ROB KNOWLES and TK MTIKI
IT has been a tough year for many South Africans, and specifically, those living in the drought-stricken and impoverished Eastern Cape, but many showed their mettle on Mandela Day by giving of themselves for just 67 minutes and, in turn, giving something back to their communities.
Although this year’s celebration commemorates Mandela’s 100th birthday, it appeared that fewer local businesses and organisations participated this year.
Still, those that did take part did some sterling work in helping the less fortunate members of society with food, clean-ups or other projects that would help society in general.
Ndlambe FM Radio presenters identified 21 vulnerable people to feed at Thornhill. Nomzolisi Mgudlandlu, a project manager and radio presenter said, “we came up with this idea that we should cater [to the] old”.
Radio DJs picked up 21 old people from different families and provided them with lunch on Tuesday. “Our focus was on old people who struggle to walk,” said Mgudlandlu, adding that those were some of the forgotten people in the community. She said that caregivers did not have to worry about lunch on Tuesday as it was already taken care of.
“We did not have any sponsor for this. We contributed out of our own pockets,” Mgudlandlu said.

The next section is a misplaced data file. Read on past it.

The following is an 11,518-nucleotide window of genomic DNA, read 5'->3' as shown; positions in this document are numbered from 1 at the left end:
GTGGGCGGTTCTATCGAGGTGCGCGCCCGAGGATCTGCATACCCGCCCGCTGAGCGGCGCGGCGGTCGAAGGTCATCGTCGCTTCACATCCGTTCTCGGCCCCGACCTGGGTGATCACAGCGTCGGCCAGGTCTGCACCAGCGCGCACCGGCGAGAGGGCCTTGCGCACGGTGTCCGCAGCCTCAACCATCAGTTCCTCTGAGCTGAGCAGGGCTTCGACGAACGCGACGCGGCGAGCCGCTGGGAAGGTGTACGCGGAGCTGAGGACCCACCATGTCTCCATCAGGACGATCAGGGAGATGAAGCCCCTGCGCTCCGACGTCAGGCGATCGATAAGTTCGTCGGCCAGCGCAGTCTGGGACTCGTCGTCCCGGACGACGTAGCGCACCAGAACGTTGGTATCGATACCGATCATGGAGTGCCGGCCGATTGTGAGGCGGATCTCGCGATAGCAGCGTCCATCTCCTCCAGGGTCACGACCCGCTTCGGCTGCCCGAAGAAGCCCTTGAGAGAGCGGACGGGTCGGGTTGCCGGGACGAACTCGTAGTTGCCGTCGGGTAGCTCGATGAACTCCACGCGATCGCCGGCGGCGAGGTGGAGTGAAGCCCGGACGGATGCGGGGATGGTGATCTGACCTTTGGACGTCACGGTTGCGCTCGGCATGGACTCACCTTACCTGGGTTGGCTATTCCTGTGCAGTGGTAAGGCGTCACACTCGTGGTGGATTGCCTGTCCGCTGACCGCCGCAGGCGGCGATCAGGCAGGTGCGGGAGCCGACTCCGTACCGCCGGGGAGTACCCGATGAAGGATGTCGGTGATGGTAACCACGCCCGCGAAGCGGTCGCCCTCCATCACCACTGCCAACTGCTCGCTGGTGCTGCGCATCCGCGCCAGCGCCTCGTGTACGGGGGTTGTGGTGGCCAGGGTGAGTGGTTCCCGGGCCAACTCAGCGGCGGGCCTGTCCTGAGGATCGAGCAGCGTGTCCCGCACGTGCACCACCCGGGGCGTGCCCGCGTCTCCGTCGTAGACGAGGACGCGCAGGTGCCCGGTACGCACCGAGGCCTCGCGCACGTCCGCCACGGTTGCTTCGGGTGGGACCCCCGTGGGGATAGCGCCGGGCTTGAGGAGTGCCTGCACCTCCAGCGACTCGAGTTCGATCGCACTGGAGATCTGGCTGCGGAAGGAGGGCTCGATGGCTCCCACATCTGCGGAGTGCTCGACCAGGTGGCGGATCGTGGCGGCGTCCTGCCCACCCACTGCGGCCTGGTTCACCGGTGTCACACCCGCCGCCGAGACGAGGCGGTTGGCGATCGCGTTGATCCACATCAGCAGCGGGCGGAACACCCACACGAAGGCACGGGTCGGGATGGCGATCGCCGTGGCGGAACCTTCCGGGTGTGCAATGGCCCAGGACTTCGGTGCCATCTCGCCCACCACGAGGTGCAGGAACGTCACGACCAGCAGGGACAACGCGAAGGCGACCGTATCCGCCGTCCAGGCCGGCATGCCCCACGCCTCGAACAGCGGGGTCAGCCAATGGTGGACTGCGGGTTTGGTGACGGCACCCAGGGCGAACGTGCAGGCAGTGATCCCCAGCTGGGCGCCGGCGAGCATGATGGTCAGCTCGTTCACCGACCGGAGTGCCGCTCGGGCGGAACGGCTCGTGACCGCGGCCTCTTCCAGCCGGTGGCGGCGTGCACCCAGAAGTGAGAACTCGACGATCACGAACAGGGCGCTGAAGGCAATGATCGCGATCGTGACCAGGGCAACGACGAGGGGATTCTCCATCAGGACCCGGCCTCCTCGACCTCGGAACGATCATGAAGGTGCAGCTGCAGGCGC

Station Hill CPF organised a clean-up with the children of Port Alfred Primêre and collected rubbish from around the school including the adjacent sports grounds.
A teacher at the school, Louise Bouah said that this was a way for the children to learn about caring for their community and, at the same time, making Station Hill a cleaner place to live.
The men at the Sikhulise Skills Development Centre on Pascoe Crescent determined they would tidy the area around their building.
Armed with shovels and lots of plastic bags they cleaned up at the Old Market building (the Lounge), the SAPS car park opposite their building, the mosque in the old Telkom building, and the courthouse as well as on the river-side of the road at the Duck Pond.
Sanral also played its part by planting 10 trees at Kuyasa Combined School on Wednesday afternoon.
In its pamphlet on the event Sanral wrote: “Trees contribute to their environment by providing oxygen, improving air quality, climate improvement, preserve water, preserving soil and supporting wildlife.”
Talk of the Town also decided as the first part of its Mandela Day pledge, to clean up along the side of the R67 at the block between Becker and Miles Street on Wednesday and managed to fill three bags in no time at all. TotT once again was at Kelly’s Beach on Thursday to pick up rubbish along the beach as well as the much-neglected dune bush all the way to West Beach